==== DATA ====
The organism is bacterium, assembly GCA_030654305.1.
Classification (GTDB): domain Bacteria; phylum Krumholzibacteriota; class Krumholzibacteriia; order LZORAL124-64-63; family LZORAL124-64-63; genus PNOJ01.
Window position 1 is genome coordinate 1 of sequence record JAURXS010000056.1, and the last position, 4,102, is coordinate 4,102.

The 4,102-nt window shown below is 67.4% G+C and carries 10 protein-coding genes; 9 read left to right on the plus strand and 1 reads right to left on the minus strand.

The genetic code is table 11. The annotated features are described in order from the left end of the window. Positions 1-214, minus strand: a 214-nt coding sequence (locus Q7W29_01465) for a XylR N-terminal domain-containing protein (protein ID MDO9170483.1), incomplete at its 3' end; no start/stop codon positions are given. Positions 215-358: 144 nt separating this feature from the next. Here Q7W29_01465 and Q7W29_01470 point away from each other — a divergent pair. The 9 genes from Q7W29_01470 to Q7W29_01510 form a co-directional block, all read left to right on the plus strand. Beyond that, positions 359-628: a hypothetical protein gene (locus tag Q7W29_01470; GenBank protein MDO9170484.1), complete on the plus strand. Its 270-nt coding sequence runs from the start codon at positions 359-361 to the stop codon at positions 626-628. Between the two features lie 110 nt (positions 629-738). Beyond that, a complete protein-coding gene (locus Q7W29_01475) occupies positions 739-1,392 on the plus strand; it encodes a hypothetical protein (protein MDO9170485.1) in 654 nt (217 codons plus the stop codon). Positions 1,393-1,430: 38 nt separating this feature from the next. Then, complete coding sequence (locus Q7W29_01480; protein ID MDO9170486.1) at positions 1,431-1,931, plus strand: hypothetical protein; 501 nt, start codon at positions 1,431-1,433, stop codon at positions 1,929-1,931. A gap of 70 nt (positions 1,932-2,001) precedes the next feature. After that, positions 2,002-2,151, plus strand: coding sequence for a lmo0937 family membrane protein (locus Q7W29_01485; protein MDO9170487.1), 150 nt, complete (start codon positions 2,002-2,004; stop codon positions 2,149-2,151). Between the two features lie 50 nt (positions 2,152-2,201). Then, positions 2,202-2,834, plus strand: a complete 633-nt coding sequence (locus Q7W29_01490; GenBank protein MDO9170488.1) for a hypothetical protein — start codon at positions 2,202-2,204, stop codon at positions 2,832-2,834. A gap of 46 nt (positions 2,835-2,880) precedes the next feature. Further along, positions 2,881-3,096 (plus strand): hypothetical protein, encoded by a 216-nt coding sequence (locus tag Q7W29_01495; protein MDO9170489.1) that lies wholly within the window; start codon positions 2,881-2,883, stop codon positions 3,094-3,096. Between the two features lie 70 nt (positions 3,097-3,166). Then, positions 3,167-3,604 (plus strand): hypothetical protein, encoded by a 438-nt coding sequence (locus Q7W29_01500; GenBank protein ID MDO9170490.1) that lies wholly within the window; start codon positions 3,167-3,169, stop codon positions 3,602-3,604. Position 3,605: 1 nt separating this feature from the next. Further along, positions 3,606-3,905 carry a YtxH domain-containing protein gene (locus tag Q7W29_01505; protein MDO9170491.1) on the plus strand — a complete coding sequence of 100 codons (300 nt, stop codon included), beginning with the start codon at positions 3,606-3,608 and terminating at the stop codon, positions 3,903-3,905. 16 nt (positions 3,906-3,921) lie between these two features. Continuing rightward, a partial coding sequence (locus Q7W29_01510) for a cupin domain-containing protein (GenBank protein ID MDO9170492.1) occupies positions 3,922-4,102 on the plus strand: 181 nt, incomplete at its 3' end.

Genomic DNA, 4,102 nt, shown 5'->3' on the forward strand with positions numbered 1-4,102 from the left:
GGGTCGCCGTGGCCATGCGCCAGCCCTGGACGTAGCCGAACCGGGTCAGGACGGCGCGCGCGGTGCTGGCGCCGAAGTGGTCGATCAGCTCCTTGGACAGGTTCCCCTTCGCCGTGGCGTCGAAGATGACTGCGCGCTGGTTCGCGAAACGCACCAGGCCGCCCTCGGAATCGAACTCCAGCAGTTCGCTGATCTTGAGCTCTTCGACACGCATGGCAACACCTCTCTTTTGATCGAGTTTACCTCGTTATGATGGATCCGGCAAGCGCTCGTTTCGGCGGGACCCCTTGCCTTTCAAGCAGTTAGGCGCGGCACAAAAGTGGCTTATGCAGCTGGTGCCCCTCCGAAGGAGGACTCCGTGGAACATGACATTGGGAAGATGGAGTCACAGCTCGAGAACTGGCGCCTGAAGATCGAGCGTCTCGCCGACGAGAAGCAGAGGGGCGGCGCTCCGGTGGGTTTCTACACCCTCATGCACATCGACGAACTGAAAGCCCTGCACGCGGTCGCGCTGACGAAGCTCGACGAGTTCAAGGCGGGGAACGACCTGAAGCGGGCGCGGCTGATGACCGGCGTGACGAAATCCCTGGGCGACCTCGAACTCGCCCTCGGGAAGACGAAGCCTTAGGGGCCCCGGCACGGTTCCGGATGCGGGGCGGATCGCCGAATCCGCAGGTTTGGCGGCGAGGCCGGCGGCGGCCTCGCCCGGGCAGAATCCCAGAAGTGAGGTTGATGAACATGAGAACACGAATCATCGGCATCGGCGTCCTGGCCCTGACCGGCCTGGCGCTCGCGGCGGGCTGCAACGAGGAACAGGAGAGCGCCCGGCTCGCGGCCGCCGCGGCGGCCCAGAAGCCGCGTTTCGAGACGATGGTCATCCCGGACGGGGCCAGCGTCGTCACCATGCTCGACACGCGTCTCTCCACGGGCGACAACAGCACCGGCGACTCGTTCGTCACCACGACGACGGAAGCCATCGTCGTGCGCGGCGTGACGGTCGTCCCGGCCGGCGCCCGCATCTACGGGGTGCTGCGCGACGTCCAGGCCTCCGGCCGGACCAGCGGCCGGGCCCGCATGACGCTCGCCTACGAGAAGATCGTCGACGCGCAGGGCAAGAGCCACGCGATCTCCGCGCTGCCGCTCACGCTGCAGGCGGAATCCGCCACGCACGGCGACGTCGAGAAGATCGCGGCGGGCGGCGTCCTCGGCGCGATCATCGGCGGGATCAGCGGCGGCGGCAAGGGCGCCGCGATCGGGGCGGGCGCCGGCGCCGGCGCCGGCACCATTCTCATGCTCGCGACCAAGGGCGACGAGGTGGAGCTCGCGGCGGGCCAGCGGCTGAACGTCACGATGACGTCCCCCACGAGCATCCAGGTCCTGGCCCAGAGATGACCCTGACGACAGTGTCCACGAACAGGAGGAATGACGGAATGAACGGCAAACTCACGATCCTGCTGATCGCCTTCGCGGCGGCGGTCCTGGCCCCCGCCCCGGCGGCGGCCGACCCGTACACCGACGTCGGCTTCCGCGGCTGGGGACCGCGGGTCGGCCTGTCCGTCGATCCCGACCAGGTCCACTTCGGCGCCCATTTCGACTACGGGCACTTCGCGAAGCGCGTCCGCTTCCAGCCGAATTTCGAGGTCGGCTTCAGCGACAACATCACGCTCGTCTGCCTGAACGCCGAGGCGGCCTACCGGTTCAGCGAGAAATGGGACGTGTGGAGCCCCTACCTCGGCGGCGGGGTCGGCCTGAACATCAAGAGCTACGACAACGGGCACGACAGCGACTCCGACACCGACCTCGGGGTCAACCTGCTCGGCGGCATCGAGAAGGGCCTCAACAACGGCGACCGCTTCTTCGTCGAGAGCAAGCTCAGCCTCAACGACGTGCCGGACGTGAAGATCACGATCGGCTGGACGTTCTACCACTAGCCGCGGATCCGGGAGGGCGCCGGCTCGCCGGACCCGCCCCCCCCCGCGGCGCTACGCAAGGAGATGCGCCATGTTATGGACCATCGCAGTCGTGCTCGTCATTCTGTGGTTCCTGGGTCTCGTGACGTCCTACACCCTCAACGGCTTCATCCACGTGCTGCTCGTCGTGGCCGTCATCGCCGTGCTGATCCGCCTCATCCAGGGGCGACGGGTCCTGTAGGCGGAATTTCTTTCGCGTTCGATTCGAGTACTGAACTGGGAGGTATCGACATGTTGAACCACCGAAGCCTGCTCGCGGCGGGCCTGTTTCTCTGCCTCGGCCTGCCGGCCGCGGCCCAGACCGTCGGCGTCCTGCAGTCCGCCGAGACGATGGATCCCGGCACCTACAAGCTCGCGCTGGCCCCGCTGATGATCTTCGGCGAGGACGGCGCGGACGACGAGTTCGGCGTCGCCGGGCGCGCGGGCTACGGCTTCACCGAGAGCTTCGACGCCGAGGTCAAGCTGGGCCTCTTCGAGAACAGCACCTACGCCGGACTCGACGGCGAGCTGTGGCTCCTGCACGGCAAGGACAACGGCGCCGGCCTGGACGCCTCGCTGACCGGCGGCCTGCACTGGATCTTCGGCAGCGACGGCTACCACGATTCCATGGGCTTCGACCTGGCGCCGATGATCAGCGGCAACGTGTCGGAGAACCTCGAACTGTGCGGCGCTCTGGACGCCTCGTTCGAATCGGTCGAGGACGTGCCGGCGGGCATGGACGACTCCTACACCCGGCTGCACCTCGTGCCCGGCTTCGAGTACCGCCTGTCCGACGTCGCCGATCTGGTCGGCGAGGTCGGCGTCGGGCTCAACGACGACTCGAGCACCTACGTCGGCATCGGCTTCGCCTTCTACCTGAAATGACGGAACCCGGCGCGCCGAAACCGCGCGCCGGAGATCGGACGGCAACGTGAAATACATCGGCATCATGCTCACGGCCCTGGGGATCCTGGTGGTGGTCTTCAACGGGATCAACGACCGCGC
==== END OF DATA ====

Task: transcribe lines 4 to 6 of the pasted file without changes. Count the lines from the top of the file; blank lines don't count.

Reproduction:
The 4,102-nt window shown below is 67.4% G+C and carries 10 protein-coding genes; 9 read left to right on the plus strand and 1 reads right to left on the minus strand.

The genetic code is table 11. The annotated features are described in order from the left end of the window. Positions 1-214, minus strand: a 214-nt coding sequence (locus Q7W29_01465) for a XylR N-terminal domain-containing protein (protein ID MDO9170483.1), incomplete at its 3' end; no start/stop codon positions are given. Positions 215-358: 144 nt separating this feature from the next. Here Q7W29_01465 and Q7W29_01470 point away from each other — a divergent pair. The 9 genes from Q7W29_01470 to Q7W29_01510 form a co-directional block, all read left to right on the plus strand. Beyond that, positions 359-628: a hypothetical protein gene (locus tag Q7W29_01470; GenBank protein MDO9170484.1), complete on the plus strand. Its 270-nt coding sequence runs from the start codon at positions 359-361 to the stop codon at positions 626-628. Between the two features lie 110 nt (positions 629-738). Beyond that, a complete protein-coding gene (locus Q7W29_01475) occupies positions 739-1,392 on the plus strand; it encodes a hypothetical protein (protein MDO9170485.1) in 654 nt (217 codons plus the stop codon). Positions 1,393-1,430: 38 nt separating this feature from the next. Then, complete coding sequence (locus Q7W29_01480; protein ID MDO9170486.1) at positions 1,431-1,931, plus strand: hypothetical protein; 501 nt, start codon at positions 1,431-1,433, stop codon at positions 1,929-1,931. A gap of 70 nt (positions 1,932-2,001) precedes the next feature. After that, positions 2,002-2,151, plus strand: coding sequence for a lmo0937 family membrane protein (locus Q7W29_01485; protein MDO9170487.1), 150 nt, complete (start codon positions 2,002-2,004; stop codon positions 2,149-2,151). Between the two features lie 50 nt (positions 2,152-2,201). Then, positions 2,202-2,834, plus strand: a complete 633-nt coding sequence (locus Q7W29_01490; GenBank protein MDO9170488.1) for a hypothetical protein — start codon at positions 2,202-2,204, stop codon at positions 2,832-2,834. A gap of 46 nt (positions 2,835-2,880) precedes the next feature. Further along, positions 2,881-3,096 (plus strand): hypothetical protein, encoded by a 216-nt coding sequence (locus tag Q7W29_01495; protein MDO9170489.1) that lies wholly within the window; start codon positions 2,881-2,883, stop codon positions 3,094-3,096. Between the two features lie 70 nt (positions 3,097-3,166). Then, positions 3,167-3,604 (plus strand): hypothetical protein, encoded by a 438-nt coding sequence (locus Q7W29_01500; GenBank protein ID MDO9170490.1) that lies wholly within the window; start codon positions 3,167-3,169, stop codon positions 3,602-3,604. Position 3,605: 1 nt separating this feature from the next. Further along, positions 3,606-3,905 carry a YtxH domain-containing protein gene (locus tag Q7W29_01505; protein MDO9170491.1) on the plus strand — a complete coding sequence of 100 codons (300 nt, stop codon included), beginning with the start codon at positions 3,606-3,608 and terminating at the stop codon, positions 3,903-3,905. 16 nt (positions 3,906-3,921) lie between these two features. Continuing rightward, a partial coding sequence (locus Q7W29_01510) for a cupin domain-containing protein (GenBank protein ID MDO9170492.1) occupies positions 3,922-4,102 on the plus strand: 181 nt, incomplete at its 3' end.

Genomic DNA, 4,102 nt, shown 5'->3' on the forward strand with positions numbered 1-4,102 from the left: